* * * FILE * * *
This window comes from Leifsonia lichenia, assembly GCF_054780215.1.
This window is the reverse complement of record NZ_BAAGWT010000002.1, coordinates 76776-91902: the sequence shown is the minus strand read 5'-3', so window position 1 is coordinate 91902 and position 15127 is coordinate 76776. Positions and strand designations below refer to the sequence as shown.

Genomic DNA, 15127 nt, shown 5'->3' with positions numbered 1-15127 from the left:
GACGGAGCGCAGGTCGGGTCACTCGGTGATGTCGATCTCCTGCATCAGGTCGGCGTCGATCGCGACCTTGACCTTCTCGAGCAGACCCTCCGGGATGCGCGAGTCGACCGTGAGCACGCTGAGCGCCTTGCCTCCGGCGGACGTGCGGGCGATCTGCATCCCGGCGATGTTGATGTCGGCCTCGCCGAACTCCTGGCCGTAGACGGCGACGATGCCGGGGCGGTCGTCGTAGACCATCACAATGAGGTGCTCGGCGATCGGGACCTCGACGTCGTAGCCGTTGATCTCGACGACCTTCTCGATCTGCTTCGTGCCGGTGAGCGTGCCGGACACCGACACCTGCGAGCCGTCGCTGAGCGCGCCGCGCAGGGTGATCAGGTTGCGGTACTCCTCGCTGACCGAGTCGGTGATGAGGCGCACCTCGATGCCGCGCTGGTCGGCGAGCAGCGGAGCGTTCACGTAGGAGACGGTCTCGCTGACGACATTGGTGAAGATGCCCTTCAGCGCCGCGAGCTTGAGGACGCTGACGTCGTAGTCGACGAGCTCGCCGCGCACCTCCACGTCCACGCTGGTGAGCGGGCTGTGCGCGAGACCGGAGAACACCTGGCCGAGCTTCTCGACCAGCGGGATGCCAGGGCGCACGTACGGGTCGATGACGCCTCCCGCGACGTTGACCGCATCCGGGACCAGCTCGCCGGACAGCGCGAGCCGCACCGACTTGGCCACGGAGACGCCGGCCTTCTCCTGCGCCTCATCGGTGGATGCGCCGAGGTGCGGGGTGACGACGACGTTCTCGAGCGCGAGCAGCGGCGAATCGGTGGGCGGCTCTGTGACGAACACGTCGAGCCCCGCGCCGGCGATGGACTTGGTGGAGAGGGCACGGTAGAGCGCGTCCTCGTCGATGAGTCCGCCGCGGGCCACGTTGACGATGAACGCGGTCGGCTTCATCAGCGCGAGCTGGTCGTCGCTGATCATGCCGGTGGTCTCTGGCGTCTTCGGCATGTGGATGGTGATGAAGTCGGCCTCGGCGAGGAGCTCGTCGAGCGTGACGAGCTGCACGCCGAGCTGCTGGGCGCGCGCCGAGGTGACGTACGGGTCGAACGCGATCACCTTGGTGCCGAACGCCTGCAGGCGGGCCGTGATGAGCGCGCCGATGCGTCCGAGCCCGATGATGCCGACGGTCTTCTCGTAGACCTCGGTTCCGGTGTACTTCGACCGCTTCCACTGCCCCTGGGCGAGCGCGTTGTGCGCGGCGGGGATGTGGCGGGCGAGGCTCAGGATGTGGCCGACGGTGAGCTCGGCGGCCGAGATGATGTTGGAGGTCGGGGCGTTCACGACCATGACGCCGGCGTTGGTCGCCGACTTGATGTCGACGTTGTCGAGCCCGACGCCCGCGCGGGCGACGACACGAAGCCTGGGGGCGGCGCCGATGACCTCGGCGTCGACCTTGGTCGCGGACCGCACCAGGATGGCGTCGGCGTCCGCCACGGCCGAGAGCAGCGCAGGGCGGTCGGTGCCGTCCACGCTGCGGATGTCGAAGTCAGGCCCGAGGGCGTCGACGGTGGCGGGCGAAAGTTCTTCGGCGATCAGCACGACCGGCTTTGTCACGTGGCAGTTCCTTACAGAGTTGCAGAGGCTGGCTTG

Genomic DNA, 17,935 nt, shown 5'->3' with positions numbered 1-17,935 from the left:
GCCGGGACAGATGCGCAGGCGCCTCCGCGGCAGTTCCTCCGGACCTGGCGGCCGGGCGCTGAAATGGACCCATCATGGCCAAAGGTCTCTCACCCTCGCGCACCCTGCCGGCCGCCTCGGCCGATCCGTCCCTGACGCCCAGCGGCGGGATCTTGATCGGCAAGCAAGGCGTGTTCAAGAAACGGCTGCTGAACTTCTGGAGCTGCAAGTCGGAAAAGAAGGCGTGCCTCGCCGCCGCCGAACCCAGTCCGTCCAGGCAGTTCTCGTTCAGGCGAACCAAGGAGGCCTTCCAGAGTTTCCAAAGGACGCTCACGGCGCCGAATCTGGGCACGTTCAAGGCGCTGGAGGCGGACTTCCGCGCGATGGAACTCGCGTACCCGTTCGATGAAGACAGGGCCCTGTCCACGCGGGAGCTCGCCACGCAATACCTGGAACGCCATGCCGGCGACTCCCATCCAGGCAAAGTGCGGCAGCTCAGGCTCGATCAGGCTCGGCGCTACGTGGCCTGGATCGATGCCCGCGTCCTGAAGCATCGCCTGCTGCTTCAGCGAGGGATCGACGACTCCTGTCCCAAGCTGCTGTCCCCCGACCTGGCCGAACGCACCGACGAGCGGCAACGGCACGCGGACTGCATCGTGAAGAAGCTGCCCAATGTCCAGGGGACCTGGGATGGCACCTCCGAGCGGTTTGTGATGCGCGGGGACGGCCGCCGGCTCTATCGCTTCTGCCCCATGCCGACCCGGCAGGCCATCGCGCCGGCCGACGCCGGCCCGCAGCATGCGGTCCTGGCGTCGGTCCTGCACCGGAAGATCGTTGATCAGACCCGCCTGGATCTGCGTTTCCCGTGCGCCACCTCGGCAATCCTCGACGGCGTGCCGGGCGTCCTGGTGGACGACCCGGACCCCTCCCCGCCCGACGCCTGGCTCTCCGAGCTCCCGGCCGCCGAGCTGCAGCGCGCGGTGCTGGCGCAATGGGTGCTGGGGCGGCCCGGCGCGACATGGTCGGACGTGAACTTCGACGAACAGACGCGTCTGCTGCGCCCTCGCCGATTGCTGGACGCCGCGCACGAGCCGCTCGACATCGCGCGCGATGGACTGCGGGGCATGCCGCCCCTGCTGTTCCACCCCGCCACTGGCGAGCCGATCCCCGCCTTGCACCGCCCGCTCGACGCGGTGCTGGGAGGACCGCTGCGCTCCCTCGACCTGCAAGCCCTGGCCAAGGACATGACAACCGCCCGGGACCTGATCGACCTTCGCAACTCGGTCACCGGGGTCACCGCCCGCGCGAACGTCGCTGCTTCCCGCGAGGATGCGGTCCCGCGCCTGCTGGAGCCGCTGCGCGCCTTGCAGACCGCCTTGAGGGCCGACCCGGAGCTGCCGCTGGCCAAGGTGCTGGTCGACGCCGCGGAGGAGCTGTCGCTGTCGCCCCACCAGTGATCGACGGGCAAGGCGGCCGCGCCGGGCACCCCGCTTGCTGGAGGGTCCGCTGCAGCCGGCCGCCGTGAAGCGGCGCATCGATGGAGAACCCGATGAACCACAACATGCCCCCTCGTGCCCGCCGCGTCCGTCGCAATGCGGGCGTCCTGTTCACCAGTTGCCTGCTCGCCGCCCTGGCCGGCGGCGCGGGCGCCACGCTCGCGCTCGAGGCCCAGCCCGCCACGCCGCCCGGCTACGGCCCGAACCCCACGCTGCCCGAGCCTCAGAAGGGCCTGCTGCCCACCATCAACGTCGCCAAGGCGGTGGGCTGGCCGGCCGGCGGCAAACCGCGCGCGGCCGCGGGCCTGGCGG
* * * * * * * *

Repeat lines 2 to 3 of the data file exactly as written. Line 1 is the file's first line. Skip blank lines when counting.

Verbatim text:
This window is the reverse complement of record NZ_BAAGWT010000002.1, coordinates 76776-91902: the sequence shown is the minus strand read 5'-3', so window position 1 is coordinate 91902 and position 15127 is coordinate 76776. Positions and strand designations below refer to the sequence as shown.

Genomic DNA, 15127 nt, shown 5'->3' with positions numbered 1-15127 from the left: